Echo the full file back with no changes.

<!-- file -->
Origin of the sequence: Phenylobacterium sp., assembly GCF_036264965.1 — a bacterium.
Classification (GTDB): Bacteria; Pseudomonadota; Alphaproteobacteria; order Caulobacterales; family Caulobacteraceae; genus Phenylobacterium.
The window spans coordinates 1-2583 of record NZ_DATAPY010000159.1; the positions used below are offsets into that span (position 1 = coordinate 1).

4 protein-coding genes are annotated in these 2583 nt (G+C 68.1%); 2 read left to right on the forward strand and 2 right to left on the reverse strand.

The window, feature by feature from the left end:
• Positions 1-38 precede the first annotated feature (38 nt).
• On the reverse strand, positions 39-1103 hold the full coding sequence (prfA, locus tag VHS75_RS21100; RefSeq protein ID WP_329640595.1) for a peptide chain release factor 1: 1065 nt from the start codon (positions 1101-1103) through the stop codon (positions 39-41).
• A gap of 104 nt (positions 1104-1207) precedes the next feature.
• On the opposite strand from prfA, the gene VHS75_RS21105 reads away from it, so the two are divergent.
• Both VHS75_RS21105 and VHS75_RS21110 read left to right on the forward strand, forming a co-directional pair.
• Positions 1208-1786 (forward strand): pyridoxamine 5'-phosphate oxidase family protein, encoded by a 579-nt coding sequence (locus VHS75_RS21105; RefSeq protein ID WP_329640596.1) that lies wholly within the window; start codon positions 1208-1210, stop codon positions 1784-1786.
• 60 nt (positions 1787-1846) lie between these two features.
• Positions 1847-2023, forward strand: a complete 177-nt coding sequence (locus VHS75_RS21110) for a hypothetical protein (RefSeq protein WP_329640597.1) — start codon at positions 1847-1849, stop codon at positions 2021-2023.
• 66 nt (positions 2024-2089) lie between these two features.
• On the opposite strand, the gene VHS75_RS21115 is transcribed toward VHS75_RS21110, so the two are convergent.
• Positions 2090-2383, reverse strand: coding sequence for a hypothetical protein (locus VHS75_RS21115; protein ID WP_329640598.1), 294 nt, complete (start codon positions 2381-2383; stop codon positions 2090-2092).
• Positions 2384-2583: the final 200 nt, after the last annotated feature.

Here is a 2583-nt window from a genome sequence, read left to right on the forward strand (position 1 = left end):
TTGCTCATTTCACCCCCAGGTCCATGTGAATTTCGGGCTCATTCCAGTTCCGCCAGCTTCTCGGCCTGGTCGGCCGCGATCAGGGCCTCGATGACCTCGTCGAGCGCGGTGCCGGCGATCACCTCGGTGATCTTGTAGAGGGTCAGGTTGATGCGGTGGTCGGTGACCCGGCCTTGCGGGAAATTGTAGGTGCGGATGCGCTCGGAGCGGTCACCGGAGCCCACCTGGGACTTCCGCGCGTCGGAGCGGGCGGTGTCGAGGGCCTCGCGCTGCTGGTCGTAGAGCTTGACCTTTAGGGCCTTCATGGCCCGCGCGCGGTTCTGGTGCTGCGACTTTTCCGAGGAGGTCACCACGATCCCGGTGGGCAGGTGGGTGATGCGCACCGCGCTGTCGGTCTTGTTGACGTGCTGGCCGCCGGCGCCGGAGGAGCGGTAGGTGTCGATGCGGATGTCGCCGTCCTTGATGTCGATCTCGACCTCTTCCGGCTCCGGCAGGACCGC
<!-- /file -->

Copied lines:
Origin of the sequence: Phenylobacterium sp., assembly GCF_036264965.1 — a bacterium.
Classification (GTDB): Bacteria; Pseudomonadota; Alphaproteobacteria; order Caulobacterales; family Caulobacteraceae; genus Phenylobacterium.
The window spans coordinates 1-2583 of record NZ_DATAPY010000159.1; the positions used below are offsets into that span (position 1 = coordinate 1).

4 protein-coding genes are annotated in these 2583 nt (G+C 68.1%); 2 read left to right on the forward strand and 2 right to left on the reverse strand.

The window, feature by feature from the left end:
• Positions 1-38 precede the first annotated feature (38 nt).
• On the reverse strand, positions 39-1103 hold the full coding sequence (prfA, locus tag VHS75_RS21100; RefSeq protein ID WP_329640595.1) for a peptide chain release factor 1: 1065 nt from the start codon (positions 1101-1103) through the stop codon (positions 39-41).
• A gap of 104 nt (positions 1104-1207) precedes the next feature.
• On the opposite strand from prfA, the gene VHS75_RS21105 reads away from it, so the two are divergent.
• Both VHS75_RS21105 and VHS75_RS21110 read left to right on the forward strand, forming a co-directional pair.
• Positions 1208-1786 (forward strand): pyridoxamine 5'-phosphate oxidase family protein, encoded by a 579-nt coding sequence (locus VHS75_RS21105; RefSeq protein ID WP_329640596.1) that lies wholly within the window; start codon positions 1208-1210, stop codon positions 1784-1786.
• 60 nt (positions 1787-1846) lie between these two features.
• Positions 1847-2023, forward strand: a complete 177-nt coding sequence (locus VHS75_RS21110) for a hypothetical protein (RefSeq protein WP_329640597.1) — start codon at positions 1847-1849, stop codon at positions 2021-2023.
• 66 nt (positions 2024-2089) lie between these two features.
• On the opposite strand, the gene VHS75_RS21115 is transcribed toward VHS75_RS21110, so the two are convergent.
• Positions 2090-2383, reverse strand: coding sequence for a hypothetical protein (locus VHS75_RS21115; protein ID WP_329640598.1), 294 nt, complete (start codon positions 2381-2383; stop codon positions 2090-2092).
• Positions 2384-2583: the final 200 nt, after the last annotated feature.

Here is a 2583-nt window from a genome sequence, read left to right on the forward strand (position 1 = left end):
TTGCTCATTTCACCCCCAGGTCCATGTGAATTTCGGGCTCATTCCAGTTCCGCCAGCTTCTCGGCCTGGTCGGCCGCGATCAGGGCCTCGATGACCTCGTCGAGCGCGGTGCCGGCGATCACCTCGGTGATCTTGTAGAGGGTCAGGTTGATGCGGTGGTCGGTGACCCGGCCTTGCGGGAAATTGTAGGTGCGGATGCGCTCGGAGCGGTCACCGGAGCCCACCTGGGACTTCCGCGCGTCGGAGCGGGCGGTGTCGAGGGCCTCGCGCTGCTGGTCGTAGAGCTTGACCTTTAGGGCCTTCATGGCCCGCGCGCGGTTCTGGTGCTGCGACTTTTCCGAGGAGGTCACCACGATCCCGGTGGGCAGGTGGGTGATGCGCACCGCGCTGTCGGTCTTGTTGACGTGCTGGCCGCCGGCGCCGGAGGAGCGGTAGGTGTCGATGCGGATGTCGCCGTCCTTGATGTCGATCTCGACCTCTTCCGGCTCCGGCAGGACCGC